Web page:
With the general election coming at a pivotal time for health and social care, we set out our view of the twelve key challenges and priorities for the next government.
Meeting the financial challenge
The NHS is going through the biggest financial squeeze in its history. Since 2010, its budget has effectively been frozen, increasing by just enough to cover inflation. While this is generous compared to other areas of public spending, the increasing demand for care means that services are under huge pressure.
2: A health and social care transformation fund
Without new funding to make essential service changes, patients will bear the cost as staff numbers are cut, waiting times rise and quality of care deteriorates.
More on a health and social care transformation fund
3: Develop a new settlement for health and social care
The Barker Commission has challenged politicians by calling for a new settlement to end the historic divide between health and social care – responding to this should be a top priority for the next government.
More on a new settlement for health and social care
Transforming services for patients
The NHS has not kept pace with 65 years of demographic, social and technological change and is still largely based on the post-war model of providing episodic treatment in hospitals. It remains a service that diagnoses and treats sickness, instead of one that predicts and prevents it.
4: Deliver integrated care at scale and pace
Services need to be more co-ordinated around the needs of patients – delivering integrated care should become the core business of everyone working in health and social care.
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5: Agree a new deal for general practice
GPs need to work differently – the next government should develop a new type of contract to enable federations of practices to take responsibility for delivering more services to larger numbers of patients.
More on a new deal for general practice
Improving quality of care
The Francis report has unleashed an avalanche of change, including a major overhaul of the hospital inspection regime, a new duty of candour, and a number of initiatives to make more information available to the public about the performance of services. Meanwhile, hospitals have responded to the report by recruiting additional staff to boost staff–patient ratios.
7: Create a new culture of care
Local leaders must be supported to create cultures of care in which patients come first and openness, transparency and accountability are the norm.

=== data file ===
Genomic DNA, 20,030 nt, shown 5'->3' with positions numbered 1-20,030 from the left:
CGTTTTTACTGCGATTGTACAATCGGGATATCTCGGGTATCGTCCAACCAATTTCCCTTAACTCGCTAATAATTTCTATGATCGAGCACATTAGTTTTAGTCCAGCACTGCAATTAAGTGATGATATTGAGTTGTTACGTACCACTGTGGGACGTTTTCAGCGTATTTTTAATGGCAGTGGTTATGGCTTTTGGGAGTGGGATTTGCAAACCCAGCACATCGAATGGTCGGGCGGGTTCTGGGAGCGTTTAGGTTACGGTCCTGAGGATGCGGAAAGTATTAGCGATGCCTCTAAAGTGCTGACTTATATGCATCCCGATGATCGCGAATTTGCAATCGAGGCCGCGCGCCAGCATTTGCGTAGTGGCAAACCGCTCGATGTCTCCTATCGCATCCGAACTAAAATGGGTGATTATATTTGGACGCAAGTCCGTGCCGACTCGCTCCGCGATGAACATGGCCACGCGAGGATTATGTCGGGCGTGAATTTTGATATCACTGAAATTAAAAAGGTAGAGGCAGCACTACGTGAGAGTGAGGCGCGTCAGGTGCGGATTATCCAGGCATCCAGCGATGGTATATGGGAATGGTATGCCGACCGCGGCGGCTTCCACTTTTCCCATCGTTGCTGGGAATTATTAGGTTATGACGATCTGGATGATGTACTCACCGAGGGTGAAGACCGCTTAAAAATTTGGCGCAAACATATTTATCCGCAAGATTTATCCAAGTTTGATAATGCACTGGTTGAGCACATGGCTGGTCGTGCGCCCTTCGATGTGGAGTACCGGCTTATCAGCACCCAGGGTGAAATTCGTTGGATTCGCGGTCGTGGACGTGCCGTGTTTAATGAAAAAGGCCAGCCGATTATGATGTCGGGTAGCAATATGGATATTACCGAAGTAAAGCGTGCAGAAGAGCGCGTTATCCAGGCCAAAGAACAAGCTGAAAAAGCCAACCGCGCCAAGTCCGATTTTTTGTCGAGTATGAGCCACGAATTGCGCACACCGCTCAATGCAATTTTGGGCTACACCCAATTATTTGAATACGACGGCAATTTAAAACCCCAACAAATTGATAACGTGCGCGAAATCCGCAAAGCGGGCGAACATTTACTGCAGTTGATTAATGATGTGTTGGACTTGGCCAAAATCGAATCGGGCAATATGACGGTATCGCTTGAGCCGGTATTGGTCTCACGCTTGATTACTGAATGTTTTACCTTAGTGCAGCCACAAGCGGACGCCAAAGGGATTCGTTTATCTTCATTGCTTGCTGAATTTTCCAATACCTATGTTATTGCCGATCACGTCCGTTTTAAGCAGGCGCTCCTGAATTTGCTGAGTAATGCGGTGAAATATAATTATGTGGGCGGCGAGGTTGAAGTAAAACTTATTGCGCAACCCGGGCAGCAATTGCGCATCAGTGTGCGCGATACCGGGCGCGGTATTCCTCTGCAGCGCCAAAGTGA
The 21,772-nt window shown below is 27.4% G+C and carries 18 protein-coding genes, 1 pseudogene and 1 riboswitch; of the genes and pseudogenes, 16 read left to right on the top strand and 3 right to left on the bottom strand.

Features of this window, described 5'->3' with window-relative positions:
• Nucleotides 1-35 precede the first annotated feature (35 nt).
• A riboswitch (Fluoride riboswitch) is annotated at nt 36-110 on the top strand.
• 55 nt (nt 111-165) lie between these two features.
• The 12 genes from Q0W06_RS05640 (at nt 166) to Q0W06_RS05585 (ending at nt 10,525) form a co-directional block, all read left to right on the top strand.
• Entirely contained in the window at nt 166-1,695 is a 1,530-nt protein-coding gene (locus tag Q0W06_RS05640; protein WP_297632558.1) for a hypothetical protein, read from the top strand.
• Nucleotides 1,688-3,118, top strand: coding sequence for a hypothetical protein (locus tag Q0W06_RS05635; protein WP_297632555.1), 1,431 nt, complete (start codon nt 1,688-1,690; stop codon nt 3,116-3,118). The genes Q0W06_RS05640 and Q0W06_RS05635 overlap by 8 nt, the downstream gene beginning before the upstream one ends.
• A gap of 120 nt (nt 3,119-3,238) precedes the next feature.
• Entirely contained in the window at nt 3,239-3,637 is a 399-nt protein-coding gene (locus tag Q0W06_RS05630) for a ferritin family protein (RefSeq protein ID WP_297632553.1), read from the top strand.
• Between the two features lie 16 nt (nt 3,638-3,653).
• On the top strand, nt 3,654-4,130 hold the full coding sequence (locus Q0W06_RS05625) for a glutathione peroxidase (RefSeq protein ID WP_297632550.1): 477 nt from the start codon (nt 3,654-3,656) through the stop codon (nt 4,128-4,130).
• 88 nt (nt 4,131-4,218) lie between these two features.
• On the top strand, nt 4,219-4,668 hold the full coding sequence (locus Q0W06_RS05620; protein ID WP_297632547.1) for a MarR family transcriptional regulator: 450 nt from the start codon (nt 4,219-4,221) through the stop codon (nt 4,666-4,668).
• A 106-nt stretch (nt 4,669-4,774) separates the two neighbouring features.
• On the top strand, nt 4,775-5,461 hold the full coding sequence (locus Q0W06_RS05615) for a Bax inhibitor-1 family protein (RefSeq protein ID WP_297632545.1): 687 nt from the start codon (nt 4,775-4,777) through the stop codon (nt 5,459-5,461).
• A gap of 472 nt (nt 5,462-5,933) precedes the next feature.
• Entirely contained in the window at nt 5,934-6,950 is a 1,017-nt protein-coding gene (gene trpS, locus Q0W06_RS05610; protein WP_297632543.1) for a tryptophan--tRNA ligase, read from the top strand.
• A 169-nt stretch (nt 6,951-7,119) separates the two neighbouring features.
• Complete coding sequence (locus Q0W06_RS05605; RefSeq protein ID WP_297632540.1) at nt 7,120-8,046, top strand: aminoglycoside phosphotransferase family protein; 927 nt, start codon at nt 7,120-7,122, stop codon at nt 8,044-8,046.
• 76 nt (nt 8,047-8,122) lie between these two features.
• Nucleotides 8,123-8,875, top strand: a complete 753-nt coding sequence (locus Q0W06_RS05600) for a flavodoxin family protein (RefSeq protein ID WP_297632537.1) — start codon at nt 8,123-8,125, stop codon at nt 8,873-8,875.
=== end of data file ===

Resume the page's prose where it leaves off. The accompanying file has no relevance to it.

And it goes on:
More on a new culture of care
8: Put mental health on an equal footing with physical health
With mental health services under increasing pressure, the next government will need to work hard to make a reality of the commitment to put mental health on an equal footing with physical health.
More on the equal footing between mental and physical health
9: Revolutionise the care of older people
A revolution is needed in the care of older people based on a shift away from reactive, hospital-based care to preventative care that is co-ordinated around people’s needs and provided closer to their homes.
More on revolutionising older people's care
A new approach to NHS reform
It is time to initiate a fundamental shift in how the NHS is reformed, learning from what has worked here and around the world. The experience of high-performing health organisations shows the value of leadership continuity, organisational stability, a compelling vision and a clear focus on improving quality of care.
10: Develop a new political settlement to demarcate the role of politicians
The NHS is one of the most centralised health systems in the world – a new political settlement is needed to demarcate the role of politicians and devolve more power and accountability to NHS organisations.
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11: Focus on reform from within
Instead of mandating change from above, the next government should promote ‘reform from within’ based on a long term commitment to improve care and appealing to the intrinsic motivation of staff.
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12: Invest in the right kind of leadership
NHS leadership should no longer be concentrated in a few ‘heroic’ leaders at the top – a more collective approach is needed, with all staff taking responsibility for improving care.
More on the right kind of leadership
More of our work in the run-up to the next general election